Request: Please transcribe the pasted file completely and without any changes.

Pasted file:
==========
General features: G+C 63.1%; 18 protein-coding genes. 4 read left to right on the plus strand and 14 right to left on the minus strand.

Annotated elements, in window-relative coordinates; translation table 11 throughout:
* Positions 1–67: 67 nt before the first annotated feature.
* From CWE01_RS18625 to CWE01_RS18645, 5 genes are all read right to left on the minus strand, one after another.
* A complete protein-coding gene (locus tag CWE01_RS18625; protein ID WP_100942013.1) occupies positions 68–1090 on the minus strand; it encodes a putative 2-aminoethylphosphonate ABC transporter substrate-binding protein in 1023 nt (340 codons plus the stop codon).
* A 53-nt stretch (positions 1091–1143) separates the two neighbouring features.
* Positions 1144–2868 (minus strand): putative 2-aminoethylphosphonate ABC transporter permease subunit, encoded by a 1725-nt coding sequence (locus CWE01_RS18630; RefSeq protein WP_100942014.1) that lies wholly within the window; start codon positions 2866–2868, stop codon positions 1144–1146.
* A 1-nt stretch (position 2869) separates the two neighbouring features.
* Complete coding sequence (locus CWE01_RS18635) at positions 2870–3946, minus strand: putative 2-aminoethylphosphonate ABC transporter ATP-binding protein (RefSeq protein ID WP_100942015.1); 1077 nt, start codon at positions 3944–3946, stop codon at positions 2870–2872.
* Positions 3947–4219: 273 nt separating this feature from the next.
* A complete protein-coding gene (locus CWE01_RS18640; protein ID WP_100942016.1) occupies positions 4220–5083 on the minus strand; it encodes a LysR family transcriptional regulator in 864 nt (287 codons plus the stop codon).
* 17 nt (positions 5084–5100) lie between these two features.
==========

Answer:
General features: G+C 63.1%; 18 protein-coding genes. 4 read left to right on the plus strand and 14 right to left on the minus strand.

Annotated elements, in window-relative coordinates; translation table 11 throughout:
* Positions 1–67: 67 nt before the first annotated feature.
* From CWE01_RS18625 to CWE01_RS18645, 5 genes are all read right to left on the minus strand, one after another.
* A complete protein-coding gene (locus tag CWE01_RS18625; protein ID WP_100942013.1) occupies positions 68–1090 on the minus strand; it encodes a putative 2-aminoethylphosphonate ABC transporter substrate-binding protein in 1023 nt (340 codons plus the stop codon).
* A 53-nt stretch (positions 1091–1143) separates the two neighbouring features.
* Positions 1144–2868 (minus strand): putative 2-aminoethylphosphonate ABC transporter permease subunit, encoded by a 1725-nt coding sequence (locus CWE01_RS18630; RefSeq protein WP_100942014.1) that lies wholly within the window; start codon positions 2866–2868, stop codon positions 1144–1146.
* A 1-nt stretch (position 2869) separates the two neighbouring features.
* Complete coding sequence (locus CWE01_RS18635) at positions 2870–3946, minus strand: putative 2-aminoethylphosphonate ABC transporter ATP-binding protein (RefSeq protein ID WP_100942015.1); 1077 nt, start codon at positions 3944–3946, stop codon at positions 2870–2872.
* Positions 3947–4219: 273 nt separating this feature from the next.
* A complete protein-coding gene (locus CWE01_RS18640; protein ID WP_100942016.1) occupies positions 4220–5083 on the minus strand; it encodes a LysR family transcriptional regulator in 864 nt (287 codons plus the stop codon).
* 17 nt (positions 5084–5100) lie between these two features.